I have a son who has recently graduated high school, and while I’m proud of his academic knowledge (a.k.a. book learning), I feel he, along with his peers, are woefully undereducated in the arena of real life.
This has prompted me to compile a list of skills I need to make sure my son knows before he heads off to college. Not wanting to hoard my treasure trove of wisdom, I’ve decided to gift you with my To Do list.
How to change a toilet paper roll: Forget about the score you made on the SATs. If you want to really impress me, change the toilet paper roll. It requires a minimum of fine motor skills and is really quite self-explanatory. The brown cardboard toilet paper shell is not an eye-catching, long-term accessory for the bathroom. It simply means it’s time for new roll of TP. I think all students before being handed their diploma must demonstrate that they know how to complete this, apparently, arduous task.
How to have a conversation: Put down your phone. I know it’s going to be a struggle and you might experience the shakes and some symptoms of withdrawal, but power through and do it. After your phone is no longer your main focus, look another human being in the eyes (C’mon don’t give up, you can do it), maintain eye contact while asking your fellow carbon life form a question (because usually a query is an excellent ice-breaker) and proceed to have a give-and-take of at least six complete sentences.
How to pick the quickest line at the grocery store: You will use this skill almost every day for the rest of your life. First, any line with a male cashier is a big no. Sorry guys, but you’re slower than your female counterparts at the whole scan and go. Second, avoid any cashier that seems chatty. Making conversation slows down the scanning and bagging considerably. Third, don’t judge a line by the number of groceries in the cart. Judge the line by the grocery. A bunch of produce that needs to be weighed is a time suck.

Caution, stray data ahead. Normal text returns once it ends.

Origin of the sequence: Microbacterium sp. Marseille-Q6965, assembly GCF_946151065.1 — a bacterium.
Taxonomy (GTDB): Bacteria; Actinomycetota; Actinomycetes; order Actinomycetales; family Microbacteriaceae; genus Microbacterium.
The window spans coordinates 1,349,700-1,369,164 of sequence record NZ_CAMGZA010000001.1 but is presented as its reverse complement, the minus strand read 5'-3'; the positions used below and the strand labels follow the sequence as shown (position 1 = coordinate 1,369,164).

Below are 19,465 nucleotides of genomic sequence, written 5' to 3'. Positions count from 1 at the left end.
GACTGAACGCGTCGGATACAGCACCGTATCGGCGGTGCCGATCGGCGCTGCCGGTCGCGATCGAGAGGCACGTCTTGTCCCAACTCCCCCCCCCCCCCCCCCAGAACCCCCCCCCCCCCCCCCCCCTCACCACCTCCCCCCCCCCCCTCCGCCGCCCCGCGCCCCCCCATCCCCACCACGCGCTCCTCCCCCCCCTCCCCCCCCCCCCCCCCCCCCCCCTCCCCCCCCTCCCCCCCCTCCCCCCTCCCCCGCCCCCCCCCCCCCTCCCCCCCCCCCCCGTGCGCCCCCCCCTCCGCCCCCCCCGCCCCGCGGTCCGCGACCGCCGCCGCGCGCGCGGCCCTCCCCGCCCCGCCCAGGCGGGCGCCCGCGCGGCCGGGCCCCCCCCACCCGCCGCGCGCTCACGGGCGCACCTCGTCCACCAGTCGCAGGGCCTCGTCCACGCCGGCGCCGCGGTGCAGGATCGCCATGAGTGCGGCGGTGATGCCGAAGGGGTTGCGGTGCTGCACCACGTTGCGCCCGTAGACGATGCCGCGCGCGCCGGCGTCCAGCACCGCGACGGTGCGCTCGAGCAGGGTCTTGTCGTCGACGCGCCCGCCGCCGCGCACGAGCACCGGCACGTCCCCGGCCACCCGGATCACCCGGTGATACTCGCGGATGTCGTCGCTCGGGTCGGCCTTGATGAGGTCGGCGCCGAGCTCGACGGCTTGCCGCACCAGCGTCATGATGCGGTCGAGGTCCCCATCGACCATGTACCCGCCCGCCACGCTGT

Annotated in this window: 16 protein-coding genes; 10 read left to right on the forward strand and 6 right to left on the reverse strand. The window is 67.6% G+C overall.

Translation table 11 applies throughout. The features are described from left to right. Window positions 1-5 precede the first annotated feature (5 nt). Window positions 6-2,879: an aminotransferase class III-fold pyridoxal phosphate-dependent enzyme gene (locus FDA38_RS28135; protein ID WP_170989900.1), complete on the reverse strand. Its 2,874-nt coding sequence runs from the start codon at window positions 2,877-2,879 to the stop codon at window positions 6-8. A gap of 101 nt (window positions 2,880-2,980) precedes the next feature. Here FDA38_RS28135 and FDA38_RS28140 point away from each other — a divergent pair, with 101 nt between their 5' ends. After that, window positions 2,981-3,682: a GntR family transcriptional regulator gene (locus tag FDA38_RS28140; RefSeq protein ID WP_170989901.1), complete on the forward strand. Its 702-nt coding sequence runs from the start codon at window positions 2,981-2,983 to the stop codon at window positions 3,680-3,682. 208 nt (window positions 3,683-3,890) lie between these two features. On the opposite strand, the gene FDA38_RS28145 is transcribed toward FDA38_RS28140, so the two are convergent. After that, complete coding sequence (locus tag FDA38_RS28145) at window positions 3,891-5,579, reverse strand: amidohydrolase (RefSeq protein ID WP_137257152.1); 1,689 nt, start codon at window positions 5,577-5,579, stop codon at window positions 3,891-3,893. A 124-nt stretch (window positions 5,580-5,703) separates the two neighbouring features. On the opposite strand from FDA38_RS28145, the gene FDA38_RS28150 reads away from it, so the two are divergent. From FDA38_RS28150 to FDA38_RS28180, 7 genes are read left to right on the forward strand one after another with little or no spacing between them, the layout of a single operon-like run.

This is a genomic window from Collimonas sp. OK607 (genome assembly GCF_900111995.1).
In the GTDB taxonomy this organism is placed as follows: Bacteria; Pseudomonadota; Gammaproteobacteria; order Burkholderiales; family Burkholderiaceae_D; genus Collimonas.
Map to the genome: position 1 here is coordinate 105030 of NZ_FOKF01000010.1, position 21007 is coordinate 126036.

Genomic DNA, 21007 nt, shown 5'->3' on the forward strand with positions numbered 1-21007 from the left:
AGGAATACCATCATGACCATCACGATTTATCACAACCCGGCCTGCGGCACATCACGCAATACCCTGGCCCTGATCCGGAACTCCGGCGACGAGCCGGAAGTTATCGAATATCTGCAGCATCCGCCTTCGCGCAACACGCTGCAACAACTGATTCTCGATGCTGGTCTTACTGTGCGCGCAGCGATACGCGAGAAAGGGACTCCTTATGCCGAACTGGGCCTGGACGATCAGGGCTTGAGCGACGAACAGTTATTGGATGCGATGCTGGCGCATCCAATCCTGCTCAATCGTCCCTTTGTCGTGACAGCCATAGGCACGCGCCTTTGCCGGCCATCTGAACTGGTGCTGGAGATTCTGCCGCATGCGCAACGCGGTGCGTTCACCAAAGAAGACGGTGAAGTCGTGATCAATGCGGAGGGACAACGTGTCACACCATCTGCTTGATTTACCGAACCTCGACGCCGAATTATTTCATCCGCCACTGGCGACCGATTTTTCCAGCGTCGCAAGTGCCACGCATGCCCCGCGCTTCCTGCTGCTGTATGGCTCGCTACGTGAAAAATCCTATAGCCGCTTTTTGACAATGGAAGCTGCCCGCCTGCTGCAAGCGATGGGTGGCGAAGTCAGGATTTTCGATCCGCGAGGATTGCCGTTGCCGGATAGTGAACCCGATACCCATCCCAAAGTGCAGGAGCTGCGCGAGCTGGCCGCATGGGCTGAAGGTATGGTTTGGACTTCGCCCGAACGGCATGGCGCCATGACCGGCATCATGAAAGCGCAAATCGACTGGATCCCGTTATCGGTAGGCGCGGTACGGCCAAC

This statement might lead you to believe that getting behind the canned good shopper is a good thing. No, canned good shoppers are usually buying bulk and will be locked and loaded with coupons. Coupons are the black hole of checkout lines. Not only do they have to be scanned but also you can count on at least one being denied, which will lead to at least a five-minute confab with the store manager.
Grooming in public: No tweezing and for the love of hygiene no nail-clipping outside the four walls of your bathroom. Also, NEVER go free range with foot grooming. Sadly, I’ve seen many cases of people (mostly women in their 30s) committing this egregious act at public pools and even at a city July Fourth fireworks celebration. I kid you not, last year, a woman on the blanket next to mine got a Pedi egg thing out of her purse and began going to town on her heel calluses. I almost barfed as her foot funk was being jettisoned into the atmosphere.
How to properly answer the phone: It’s a little hard to believe but 18-year-olds still don’t know how to answer a phone, mainly because they don’t use their phone for audible conversations. So to review, you answer a phone with a “hello.” For style points you might want to add a friendly lilt on the O. It is most definitely not huh, what, yeah, or uh-huh.
How to order off a Panera or Corner Bakery menu: This advice applies to any restaurant where you stand in line to place your order. Now, usually these lines are long enough to give you time to peruse the menu and make a decision. Do not get to the front of line and then suddenly get stumped by what you want. There is no place in the adult world for menu performance anxiety. Also, asking if there’s fair-trade cream in the baked potato soup is a sign that you’re at the wrong restaurant. Remember, it’s all about keeping the line moving.
I could go on but life skills are best taught in bite-size chunks. You don’t want to overwhelm or even scare your emerging adult with information overload. For now, I’ll be grateful if mastery is achieved on replacing the toilet paper roll.
Freelancer Sherry Kuehl writes occasionally for 816. You can follow her on Facebook at Snarky in the Suburbs, twitter @snarkynsuburbs and read her blog at snarkyinthesuburbs.com. She's also written a book Snarky in the Suburbs Back to School.